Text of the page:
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Valneva Sweden prepares for production of COVID-19 vaccines

Valneva Sweden

Valneva Sweden’s Solna facility is ramping up its ‘fill and finish’ capacity to accommodate expanding production of the VLA2001 COVID-19 vaccine candidate.

This expansion of production capacity will help strengthen Sweden’s future pandemic preparedness as well as being critical with helping solve the current crisis, the company states.

“We have had our factory here for many years and will continue to be ready to produce vaccines for the Swedish and Nordic markets.”

“The investment is important not only for the current pandemic, but also enables manufacturing of new vaccines for future emergencies,” says Janet Hoogstraate, Site Manager, Valneva Sweden. “There is flexibility in being able to produce vaccines locally. We have had our factory here for many years and will continue to be ready to produce vaccines for the Swedish and Nordic markets. Our goal is to contribute to a world where no one dies or suffers from a disease that can be prevented by vaccination, both now and in the future.”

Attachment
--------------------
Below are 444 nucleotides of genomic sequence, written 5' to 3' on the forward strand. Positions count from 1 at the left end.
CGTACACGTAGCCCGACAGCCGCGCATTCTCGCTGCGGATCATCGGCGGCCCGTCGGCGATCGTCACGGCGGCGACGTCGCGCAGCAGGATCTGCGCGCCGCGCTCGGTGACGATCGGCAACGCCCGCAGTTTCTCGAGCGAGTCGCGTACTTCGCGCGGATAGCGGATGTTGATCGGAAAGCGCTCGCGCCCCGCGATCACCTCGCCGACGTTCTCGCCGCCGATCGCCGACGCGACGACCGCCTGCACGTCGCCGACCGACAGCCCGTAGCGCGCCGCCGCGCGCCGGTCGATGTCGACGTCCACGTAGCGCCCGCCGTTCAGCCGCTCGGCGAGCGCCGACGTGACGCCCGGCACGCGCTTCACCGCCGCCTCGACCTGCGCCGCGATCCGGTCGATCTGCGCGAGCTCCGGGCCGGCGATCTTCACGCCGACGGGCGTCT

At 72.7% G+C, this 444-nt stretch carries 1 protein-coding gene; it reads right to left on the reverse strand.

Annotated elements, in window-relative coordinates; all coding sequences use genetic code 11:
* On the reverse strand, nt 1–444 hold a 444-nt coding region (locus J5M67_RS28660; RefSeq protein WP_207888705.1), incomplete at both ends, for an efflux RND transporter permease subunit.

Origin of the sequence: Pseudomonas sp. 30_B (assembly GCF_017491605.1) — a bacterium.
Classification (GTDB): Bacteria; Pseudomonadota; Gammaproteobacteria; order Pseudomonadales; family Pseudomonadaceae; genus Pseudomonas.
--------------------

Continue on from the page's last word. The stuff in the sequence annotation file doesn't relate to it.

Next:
Valneva currently has an agreement with the United Kingdom to deliver 60 million doses of COVID-19 vaccine in 2021. The company is also in dialogue with the European Commission to potentially deliver to Sweden and other countries in Europe.

Fill and Finish

The manufacturing of Valneva’s SARS-COV-2 vaccine, VLA2001, itself is done at Valneva’s facility in Scotland. This drug substance, formulated bulk, will then be shipped to Sweden, to be filled into vials, then packaged and distributed. Valneva Sweden already has an aseptic filling line in place and is now working on building another to increase capacity. For the past 30 years, the main product manufactured at Valneva’s facility in Solna has been the cholera vaccine, DUKORAL.

“We are working as fast as we can with the transition, all while adhering to the highest standards of quality and safety in production,” says Hoogstraate.

VLA2001 is the only inactivated virus vaccine approach being advanced in Europe and the U.S., historically one of the most successful vaccine development strategies, states the company.

Photo: Valneva